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Monday, December 11, 2023

Move Over, Topo Chico: How to Make Your Own Sparkling Water

Sorry, Perrier: Anyone who has washed down a taco al pastor knows that Topo Chico is the king of the sparkling waters. Unfortunately, thanks to thick glass bottles and shipping fees from Mexico, this slick, bubbly masterpiece is much spendier than La Croix. 

After a few years scarfing Mission burritos in the San Francisco Bay Area, my finance-minded brother did some drunken mental math and sent me a Facebook message: $3,800. That’s how much he claimed that it costs to drink eight bottles a day of Topo Chico at an average of a little over $1 per drink—San Francisco Whole Foods prices, he claimed.

As a longtime homebrewer with a keg, kegerator, CO2 tank, and access to minerals that make my hoppy beers crisp and my malty lagers silky, I laughed out loud. I’ve been making my own sparkling water for years.

Then I realized I wasn’t just some fancy pants who has spent too much money on beer gear. It penciled out for him to do the same, just for his sparkling water habit. The up-front cost was relatively high, but with the necessary gear, my brother could make his own sparkling water for significantly less than $3,800. 

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The Math

Let's start with a kegerator, which has an up-front cost of around $1,000. You can also use this setup for beer, cider, wine, and other kegged beverages, all of which are significantly cheaper in keg form. 

There is also an environmental benefit. While glass and cans are recyclable, many of them end up in landfills. I drink my homemade Topo Chico out of a reusable, insulated mug or Hydroflask. I barely touch a single-use can or bottle.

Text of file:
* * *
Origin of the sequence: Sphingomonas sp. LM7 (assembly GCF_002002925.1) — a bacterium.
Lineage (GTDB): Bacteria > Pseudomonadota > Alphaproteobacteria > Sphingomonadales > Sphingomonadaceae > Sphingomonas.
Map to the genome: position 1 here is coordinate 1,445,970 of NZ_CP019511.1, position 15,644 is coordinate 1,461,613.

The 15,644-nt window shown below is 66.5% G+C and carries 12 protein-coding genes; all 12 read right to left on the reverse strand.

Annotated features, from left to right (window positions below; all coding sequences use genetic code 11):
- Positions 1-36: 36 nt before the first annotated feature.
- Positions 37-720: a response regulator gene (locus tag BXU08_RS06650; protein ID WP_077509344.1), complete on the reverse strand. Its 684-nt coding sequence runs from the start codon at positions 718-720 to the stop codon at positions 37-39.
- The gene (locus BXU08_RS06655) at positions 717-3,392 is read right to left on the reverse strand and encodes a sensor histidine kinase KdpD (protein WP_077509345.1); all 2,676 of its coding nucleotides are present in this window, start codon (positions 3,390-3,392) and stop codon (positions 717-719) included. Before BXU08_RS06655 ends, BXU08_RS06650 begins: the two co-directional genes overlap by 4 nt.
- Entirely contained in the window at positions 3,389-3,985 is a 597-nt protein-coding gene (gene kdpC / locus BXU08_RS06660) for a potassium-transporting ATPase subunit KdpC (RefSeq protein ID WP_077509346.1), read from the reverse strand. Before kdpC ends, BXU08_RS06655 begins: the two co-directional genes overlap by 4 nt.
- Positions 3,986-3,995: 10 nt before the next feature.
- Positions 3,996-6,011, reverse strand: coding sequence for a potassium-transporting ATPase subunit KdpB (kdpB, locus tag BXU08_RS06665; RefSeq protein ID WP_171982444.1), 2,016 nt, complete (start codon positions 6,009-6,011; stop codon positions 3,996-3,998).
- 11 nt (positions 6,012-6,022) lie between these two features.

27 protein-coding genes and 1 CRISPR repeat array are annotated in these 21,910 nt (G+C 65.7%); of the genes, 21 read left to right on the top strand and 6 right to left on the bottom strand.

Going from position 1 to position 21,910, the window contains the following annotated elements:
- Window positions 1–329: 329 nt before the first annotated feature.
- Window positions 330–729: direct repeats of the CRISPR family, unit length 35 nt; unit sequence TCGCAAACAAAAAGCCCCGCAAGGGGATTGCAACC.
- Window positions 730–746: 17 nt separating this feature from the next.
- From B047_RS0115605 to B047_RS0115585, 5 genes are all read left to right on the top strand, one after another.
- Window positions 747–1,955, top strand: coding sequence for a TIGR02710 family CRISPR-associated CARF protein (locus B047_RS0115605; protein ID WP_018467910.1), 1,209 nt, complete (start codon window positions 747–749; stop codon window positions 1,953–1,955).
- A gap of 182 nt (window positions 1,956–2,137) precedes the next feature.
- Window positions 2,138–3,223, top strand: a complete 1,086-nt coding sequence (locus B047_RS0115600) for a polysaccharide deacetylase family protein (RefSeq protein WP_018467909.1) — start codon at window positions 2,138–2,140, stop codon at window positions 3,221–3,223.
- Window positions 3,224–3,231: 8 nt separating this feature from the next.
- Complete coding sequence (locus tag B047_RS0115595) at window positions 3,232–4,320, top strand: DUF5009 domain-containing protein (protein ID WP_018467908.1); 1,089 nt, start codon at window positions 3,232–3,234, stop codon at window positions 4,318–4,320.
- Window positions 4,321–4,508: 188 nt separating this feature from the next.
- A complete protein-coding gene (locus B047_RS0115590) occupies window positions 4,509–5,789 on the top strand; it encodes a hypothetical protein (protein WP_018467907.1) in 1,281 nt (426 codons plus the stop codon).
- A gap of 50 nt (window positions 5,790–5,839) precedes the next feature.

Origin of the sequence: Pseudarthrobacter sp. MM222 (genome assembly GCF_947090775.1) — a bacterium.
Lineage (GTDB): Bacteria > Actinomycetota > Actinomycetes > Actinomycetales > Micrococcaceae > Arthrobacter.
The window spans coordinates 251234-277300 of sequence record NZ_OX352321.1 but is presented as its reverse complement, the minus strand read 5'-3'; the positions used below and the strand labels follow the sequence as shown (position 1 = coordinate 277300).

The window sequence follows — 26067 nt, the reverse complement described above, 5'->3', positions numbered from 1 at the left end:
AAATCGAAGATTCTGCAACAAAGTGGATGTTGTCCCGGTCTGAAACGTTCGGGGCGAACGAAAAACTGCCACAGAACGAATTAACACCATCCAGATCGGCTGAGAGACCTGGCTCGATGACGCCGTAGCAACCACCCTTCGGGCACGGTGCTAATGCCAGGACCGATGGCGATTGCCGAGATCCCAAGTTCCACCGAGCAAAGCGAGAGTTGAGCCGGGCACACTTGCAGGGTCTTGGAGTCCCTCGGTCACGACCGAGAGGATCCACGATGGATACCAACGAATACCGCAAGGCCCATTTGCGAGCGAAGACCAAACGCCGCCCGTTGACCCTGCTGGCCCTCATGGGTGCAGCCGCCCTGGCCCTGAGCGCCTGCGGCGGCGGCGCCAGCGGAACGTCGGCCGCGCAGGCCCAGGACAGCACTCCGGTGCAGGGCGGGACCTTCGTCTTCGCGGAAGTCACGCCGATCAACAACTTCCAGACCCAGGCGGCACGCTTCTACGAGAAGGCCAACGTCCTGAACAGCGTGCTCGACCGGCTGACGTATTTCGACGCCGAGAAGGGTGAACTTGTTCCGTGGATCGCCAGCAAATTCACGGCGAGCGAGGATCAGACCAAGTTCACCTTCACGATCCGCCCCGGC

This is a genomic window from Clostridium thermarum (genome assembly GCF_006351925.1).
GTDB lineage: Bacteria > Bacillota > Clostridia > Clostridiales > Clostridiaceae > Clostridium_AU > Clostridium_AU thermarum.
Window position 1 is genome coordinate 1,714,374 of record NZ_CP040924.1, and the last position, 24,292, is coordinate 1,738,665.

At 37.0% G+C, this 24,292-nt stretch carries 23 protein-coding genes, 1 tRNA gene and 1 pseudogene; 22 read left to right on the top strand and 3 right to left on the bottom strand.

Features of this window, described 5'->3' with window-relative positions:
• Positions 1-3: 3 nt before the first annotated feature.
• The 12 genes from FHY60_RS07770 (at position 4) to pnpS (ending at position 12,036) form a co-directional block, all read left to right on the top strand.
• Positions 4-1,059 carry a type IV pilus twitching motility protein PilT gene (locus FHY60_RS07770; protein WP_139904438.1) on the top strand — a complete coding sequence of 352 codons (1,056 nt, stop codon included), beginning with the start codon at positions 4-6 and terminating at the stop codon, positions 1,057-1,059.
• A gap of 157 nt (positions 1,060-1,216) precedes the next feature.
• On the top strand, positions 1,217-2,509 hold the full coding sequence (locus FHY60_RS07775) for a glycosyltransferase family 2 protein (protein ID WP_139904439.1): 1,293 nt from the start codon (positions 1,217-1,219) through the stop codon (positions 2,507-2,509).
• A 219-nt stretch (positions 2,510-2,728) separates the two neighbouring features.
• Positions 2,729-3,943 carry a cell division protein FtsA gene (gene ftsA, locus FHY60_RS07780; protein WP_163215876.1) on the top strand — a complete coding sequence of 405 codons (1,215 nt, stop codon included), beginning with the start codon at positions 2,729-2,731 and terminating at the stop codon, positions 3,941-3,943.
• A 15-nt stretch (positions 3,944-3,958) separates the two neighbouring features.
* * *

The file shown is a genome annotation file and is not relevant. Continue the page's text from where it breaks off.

Plus, flavors are insanely cheap. You can buy lime and grapefruit extract powders online by the 500-pack for less than $50. Like hard seltzer? You can buy the flavoring online, pour it in your keg of sparkling water, add some clear grain alcohol, and voilà: hard seltzer!

Sodastreams and other devices make sparkling water at home, but they're not as cost-effective over the long term, and not nearly as versatile. We all have a friend who tried to carbonate juice or wine in a Sodastream and broke it. With a keg and a CO2 tank, you can make and carbonate anything you want.

Provided you have space and you’ve found yourself recycling dozens of cans and bottles a week, you should consider making your own in bulk. I barely drink any non-sparkling beverages, and my recycling bin is significantly emptier than it was when I bought it premade.

The Kegerator

I’ve waffled on the subject of kegerators over the years. I have built my fair share of mini-fridge, chest freezer, and upright fridge-based kegerators with hoses and fittings, but it's much easier to buy something that’s designed to do the job. When you factor in the cost of hoses, connectors, and taps, it's not that much more money. 

Used kegerators appear regularly on Craigslist or Facebook Marketplace, but I like these basic kegerators from EdgeStar ($559), which have enough room to fit two 5-gallon kegs at a time. You can store one keg of water to carbonate, while the other is on draft. You can also save yourself the trouble and grab a two-tap version ($659)  for an extra hundred bucks. If you've read this far, you'll want two taps eventually.

The ones linked above come with an empty 5-pound CO2 tank, but other models do not. I like this tank by Kegco ($94). Get it filled at a local welding supply or homebrew supply store before trying to carbonate with an empty tank! Some places fill tanks, while others swap them. Try to go somewhere that fills them if you like the look of your new tank!

You may want to consider swapping the regulator and tap. Because sparkling water requires more pressure to carbonate than beer, a nicer regulator like this Taprite ($91) is usually more reliable and less prone to leaks or failure than the included regulator. I also recommend a flow control tap, because sparkling water is so pressurized that it can fly messily out of standard taps. I like these Perlick taps ($73), which have a flow control valve to slow or speed up your pour.

A Keg